Marcus Morrison (10-0, 7 KOs): “He was with me as an amateur then wanted to turn pro early. I advised him to get an education and career first. It is a slow process, but he is getting experience in the gym and on undercards. A very hard, hurtful puncher, definitely one to watch.”

Scott Quigg (31-1-2, 23 KOs): “One of the most dedicated and professional fighters out there. Great attention to detail. He puts money back into boxing to develop himself by buying equipment and studying fighters. He has a heart of gold, I’m privileged to know him as a person and train him.”

Anthony Crolla (30-4-3, 12 KOs): “His timekeeping kills me, he is so laidback - it takes him ages to get ready. He is a great personality to have in the gym, but also very dedicated to the sport. For him to have his setbacks and come back shows the magnitude and strength of Anthony Crolla.” 

Quigg’s loss

Scott Quigg’s split decision defeat to Carl Frampton for the WBA World Super and IBF super-bantamweight titles respectively was a rare setback for Gallagher’s Gym. However, Gallagher believes that the level of criticism levelled at him and Quigg via social media is disproportionate to the result.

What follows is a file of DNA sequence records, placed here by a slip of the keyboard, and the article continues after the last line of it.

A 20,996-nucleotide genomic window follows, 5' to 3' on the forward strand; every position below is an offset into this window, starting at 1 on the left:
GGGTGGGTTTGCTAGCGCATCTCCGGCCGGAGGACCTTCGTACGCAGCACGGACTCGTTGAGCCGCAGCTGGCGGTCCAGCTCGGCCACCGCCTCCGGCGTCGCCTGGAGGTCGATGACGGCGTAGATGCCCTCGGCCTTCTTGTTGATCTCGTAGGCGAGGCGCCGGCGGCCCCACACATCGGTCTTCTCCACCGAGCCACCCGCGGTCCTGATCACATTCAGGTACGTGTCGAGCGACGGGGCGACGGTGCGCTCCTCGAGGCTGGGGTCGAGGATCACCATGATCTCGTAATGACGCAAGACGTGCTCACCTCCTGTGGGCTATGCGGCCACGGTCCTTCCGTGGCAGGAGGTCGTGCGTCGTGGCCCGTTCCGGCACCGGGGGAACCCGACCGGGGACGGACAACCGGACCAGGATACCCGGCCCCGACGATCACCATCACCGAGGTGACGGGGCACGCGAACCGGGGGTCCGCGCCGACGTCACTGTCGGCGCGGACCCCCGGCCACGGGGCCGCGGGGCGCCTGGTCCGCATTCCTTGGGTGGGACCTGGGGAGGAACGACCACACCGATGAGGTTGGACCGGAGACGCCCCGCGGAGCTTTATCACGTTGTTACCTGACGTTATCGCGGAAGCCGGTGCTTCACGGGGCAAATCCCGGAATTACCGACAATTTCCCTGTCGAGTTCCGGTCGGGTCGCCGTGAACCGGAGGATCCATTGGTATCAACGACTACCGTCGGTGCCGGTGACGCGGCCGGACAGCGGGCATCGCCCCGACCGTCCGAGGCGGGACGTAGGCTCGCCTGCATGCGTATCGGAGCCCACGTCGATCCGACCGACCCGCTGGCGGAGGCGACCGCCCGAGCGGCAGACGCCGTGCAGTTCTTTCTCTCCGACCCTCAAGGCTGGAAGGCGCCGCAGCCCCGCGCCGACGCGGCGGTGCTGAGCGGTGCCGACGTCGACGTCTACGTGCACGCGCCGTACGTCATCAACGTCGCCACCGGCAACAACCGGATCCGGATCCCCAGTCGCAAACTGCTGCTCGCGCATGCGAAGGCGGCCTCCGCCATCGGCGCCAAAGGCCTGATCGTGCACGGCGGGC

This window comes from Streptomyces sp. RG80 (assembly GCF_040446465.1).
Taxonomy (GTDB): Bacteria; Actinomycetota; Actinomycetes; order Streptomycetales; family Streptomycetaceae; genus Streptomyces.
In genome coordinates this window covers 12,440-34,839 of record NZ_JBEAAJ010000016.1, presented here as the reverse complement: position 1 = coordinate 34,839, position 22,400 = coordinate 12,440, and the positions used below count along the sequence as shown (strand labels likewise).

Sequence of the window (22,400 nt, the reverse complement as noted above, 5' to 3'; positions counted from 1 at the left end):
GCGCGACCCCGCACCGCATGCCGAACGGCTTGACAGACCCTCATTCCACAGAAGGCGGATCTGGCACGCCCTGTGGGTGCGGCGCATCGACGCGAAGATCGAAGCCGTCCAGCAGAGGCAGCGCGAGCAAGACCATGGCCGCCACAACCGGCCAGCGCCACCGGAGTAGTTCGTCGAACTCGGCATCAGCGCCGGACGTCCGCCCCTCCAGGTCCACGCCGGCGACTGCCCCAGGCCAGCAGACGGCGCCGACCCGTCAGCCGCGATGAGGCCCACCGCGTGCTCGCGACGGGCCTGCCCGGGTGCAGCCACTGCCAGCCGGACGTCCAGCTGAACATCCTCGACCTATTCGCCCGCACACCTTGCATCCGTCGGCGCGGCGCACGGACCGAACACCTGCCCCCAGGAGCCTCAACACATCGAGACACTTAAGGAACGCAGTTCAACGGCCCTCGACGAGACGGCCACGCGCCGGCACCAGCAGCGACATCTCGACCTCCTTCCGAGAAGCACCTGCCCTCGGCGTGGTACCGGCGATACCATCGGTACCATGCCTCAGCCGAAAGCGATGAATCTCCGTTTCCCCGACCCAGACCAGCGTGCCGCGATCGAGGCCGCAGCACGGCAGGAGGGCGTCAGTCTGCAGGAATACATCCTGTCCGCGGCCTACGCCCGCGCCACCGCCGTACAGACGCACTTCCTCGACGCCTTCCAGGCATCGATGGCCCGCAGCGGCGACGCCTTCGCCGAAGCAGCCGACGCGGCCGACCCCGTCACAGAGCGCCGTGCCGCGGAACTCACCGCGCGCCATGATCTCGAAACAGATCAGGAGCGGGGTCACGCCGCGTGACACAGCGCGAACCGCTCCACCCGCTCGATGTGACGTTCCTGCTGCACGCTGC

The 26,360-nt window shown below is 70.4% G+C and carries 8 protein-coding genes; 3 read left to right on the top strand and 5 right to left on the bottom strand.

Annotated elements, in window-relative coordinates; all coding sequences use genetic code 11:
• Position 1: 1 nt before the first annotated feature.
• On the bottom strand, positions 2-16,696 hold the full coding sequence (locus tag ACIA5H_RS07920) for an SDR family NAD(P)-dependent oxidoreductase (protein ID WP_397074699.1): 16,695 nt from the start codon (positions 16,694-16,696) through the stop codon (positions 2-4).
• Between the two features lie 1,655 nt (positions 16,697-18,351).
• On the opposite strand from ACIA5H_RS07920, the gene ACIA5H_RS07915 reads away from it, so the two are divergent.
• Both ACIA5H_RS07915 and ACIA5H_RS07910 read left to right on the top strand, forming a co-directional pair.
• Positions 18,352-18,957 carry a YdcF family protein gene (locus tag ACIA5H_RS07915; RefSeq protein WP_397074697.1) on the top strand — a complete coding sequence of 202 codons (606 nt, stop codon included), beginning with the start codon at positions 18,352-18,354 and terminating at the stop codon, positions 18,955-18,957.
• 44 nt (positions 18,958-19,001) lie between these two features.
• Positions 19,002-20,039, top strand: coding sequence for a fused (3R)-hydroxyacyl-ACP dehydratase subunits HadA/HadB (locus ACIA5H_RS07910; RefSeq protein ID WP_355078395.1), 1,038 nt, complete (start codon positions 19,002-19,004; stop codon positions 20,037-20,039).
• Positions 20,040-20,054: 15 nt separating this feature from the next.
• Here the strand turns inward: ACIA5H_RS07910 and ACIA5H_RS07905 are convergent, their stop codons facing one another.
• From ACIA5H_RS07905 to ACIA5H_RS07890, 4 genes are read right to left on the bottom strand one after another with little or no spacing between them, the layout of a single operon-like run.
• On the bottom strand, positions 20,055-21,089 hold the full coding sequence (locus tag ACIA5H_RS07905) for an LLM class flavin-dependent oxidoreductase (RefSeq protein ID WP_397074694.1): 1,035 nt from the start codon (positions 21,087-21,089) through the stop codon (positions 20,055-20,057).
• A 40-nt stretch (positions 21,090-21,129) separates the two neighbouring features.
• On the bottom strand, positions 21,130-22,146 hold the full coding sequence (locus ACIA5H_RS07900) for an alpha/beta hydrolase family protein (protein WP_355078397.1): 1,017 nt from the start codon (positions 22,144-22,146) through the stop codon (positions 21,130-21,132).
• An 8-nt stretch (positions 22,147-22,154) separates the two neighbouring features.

“All the lads are banned from the forums, not banned by me but they don't use them - the same Village Idiots are on Twitter now anyway,” he said. “Me and the lads avoid them, we get enough grief on Twitter as it is.”

“People talk about the first few rounds and a slow start, Frampton started slowly as well - all world-class fights start tentatively, look at Mayweather’s fights,” argued Gallagher when analysing those tentative early rounds.

“Scott rolled under shots and there was that common feeling the way in process that is common when you get two world champions. Scott can take great confidence in his performance, the way he adapted with a broken jaw and he still has options on the table, two of them world title fights. He will be back as a world champion, but we want Frampton.”